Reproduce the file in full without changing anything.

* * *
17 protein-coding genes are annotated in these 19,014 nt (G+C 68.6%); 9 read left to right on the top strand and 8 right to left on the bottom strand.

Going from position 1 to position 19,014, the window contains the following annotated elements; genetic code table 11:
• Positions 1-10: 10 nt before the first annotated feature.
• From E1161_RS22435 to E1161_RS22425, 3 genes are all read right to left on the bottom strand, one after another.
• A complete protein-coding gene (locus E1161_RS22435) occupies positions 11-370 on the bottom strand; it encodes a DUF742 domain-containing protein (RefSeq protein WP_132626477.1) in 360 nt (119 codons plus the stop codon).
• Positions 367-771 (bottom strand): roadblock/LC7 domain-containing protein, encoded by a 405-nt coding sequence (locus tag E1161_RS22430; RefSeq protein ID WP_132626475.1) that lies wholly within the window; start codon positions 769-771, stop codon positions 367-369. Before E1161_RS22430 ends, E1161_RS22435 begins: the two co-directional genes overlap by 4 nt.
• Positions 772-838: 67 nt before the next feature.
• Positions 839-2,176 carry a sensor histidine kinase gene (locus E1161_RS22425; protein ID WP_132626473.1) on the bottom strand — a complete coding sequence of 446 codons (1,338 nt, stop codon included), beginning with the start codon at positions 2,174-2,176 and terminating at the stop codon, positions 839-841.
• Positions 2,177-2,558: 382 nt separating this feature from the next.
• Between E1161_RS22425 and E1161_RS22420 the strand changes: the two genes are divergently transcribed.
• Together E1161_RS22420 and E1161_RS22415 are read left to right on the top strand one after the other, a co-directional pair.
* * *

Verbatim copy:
17 protein-coding genes are annotated in these 19,014 nt (G+C 68.6%); 9 read left to right on the top strand and 8 right to left on the bottom strand.

Going from position 1 to position 19,014, the window contains the following annotated elements; genetic code table 11:
• Positions 1-10: 10 nt before the first annotated feature.
• From E1161_RS22435 to E1161_RS22425, 3 genes are all read right to left on the bottom strand, one after another.
• A complete protein-coding gene (locus E1161_RS22435) occupies positions 11-370 on the bottom strand; it encodes a DUF742 domain-containing protein (RefSeq protein WP_132626477.1) in 360 nt (119 codons plus the stop codon).
• Positions 367-771 (bottom strand): roadblock/LC7 domain-containing protein, encoded by a 405-nt coding sequence (locus tag E1161_RS22430; RefSeq protein ID WP_132626475.1) that lies wholly within the window; start codon positions 769-771, stop codon positions 367-369. Before E1161_RS22430 ends, E1161_RS22435 begins: the two co-directional genes overlap by 4 nt.
• Positions 772-838: 67 nt before the next feature.
• Positions 839-2,176 carry a sensor histidine kinase gene (locus E1161_RS22425; protein ID WP_132626473.1) on the bottom strand — a complete coding sequence of 446 codons (1,338 nt, stop codon included), beginning with the start codon at positions 2,174-2,176 and terminating at the stop codon, positions 839-841.
• Positions 2,177-2,558: 382 nt separating this feature from the next.
• Between E1161_RS22425 and E1161_RS22420 the strand changes: the two genes are divergently transcribed.
• Together E1161_RS22420 and E1161_RS22415 are read left to right on the top strand one after the other, a co-directional pair.